The bark of the EU was less aggressive than the spin prior to the formal document. Mr Tusk tells us “The Union will be constructive throughout and will strive to find an Agreement”. He sees the UK as a “close partner in the future”. He welcomes the UK’s understanding that you cannot belong to the single market without accepting all the four freedoms.
It is also clear that the EU would like a free trade agreement, and an agreement on intelligence, counter terrorism, defence and security co-operation. Indeed, why wouldn’t they, when you see how it is so strongly in their interests. The Union is worried that the UK might seek to negotiate and talk to individual member states likely to be sympathetic, so the document seeks to ban any talks by the EU 27 individually with the UK about Brexit.The Union has moved its language a bit on the rights of UK citizens living on the continent and EU citizens living in the UK, in recognition that they need to reassure and secure the position of all involved. It still falls short of the full guarantee that should be offered.
So what are the catches? There are three main obstacles to an agreement latent in this proposal. The first is the continued provision for a “divorce bill”. The language is less inflammatory and there is some understanding that any payment has to be based on “legal and budgetary commitments”. So maybe they will see there are no financial obligations beyond our continuing budget contributions up to the date of departure.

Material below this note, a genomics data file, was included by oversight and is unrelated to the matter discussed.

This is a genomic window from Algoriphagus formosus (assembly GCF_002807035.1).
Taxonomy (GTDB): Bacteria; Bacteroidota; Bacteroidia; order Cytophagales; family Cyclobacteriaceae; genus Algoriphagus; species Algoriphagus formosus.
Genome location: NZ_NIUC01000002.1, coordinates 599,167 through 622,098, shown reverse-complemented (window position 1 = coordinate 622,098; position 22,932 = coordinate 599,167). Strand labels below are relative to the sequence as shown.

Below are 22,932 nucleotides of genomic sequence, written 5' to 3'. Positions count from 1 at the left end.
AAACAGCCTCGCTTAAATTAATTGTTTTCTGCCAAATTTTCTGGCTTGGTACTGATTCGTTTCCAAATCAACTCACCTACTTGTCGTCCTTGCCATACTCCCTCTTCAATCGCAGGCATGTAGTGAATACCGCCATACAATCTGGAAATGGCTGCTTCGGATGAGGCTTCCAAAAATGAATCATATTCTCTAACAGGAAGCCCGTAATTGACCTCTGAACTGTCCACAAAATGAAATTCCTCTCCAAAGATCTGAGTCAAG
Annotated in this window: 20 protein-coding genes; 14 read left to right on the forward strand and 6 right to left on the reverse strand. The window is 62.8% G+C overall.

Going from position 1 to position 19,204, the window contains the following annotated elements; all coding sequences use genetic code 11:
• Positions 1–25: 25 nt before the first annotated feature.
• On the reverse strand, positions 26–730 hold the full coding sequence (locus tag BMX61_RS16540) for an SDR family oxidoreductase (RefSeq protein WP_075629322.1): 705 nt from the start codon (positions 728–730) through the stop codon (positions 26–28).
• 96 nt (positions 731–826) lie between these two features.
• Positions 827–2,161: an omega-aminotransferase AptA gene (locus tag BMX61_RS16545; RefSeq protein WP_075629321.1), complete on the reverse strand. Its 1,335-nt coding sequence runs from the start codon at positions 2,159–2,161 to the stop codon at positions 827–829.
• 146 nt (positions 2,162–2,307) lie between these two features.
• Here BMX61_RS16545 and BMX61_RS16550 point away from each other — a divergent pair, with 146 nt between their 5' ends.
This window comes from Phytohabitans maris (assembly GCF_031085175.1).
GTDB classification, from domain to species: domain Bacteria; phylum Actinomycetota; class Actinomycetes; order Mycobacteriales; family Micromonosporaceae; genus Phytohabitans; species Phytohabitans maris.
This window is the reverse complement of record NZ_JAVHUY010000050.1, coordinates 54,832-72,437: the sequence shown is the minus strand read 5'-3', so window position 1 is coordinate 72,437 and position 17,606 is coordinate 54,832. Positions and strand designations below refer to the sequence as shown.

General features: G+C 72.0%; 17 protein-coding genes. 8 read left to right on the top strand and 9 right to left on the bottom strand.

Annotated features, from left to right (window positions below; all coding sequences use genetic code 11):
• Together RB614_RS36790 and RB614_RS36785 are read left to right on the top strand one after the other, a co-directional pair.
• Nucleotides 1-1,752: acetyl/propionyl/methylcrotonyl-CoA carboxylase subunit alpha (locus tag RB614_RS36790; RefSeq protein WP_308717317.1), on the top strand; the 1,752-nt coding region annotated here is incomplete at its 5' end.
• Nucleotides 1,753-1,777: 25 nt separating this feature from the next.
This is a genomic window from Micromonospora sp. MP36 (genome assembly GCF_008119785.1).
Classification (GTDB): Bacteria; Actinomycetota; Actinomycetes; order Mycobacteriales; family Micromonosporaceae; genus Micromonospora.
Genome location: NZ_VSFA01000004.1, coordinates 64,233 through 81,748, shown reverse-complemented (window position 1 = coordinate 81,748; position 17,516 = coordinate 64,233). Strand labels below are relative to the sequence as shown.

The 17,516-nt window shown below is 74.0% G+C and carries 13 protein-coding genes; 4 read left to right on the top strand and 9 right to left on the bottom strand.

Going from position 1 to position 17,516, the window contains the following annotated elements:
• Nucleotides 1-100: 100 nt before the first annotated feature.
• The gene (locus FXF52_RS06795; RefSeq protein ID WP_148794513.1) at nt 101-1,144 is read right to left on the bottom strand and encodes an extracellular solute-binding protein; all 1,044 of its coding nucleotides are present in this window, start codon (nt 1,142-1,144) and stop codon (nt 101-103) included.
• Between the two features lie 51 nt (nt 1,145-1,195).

The second is wish to delay work on a future trade relationship and other matters concerning our future co-operation until a second phase. This is reinforced by saying that any free trade agreement has to be “finalised and concluded once the UK is no longer a member state”. If by this they mean the day after we leave we can register a free trade agreement already sorted out then this is fine, but if they mean we sit down and sort one out after departure they will have to adjust to high tariffs against their strong agricultural exports to the UK from Day One.
The third is the mantra that “Nothing is agreed until everything is agreed”. This could delay necessary agreements over matters like citizens rights, and makes the likelihood of all the EU member states and the other EU institutions agreeing that much more difficult.
The UK in response to this should continue with warm words and friendly intent, but also should inject some pace and energy into the timetable. Uncertainty helps neither side. It will be no easier to agree these things in 2019 than now. Lets flush out whether thy are serious about wanting a deal. If they are not, lets just leave.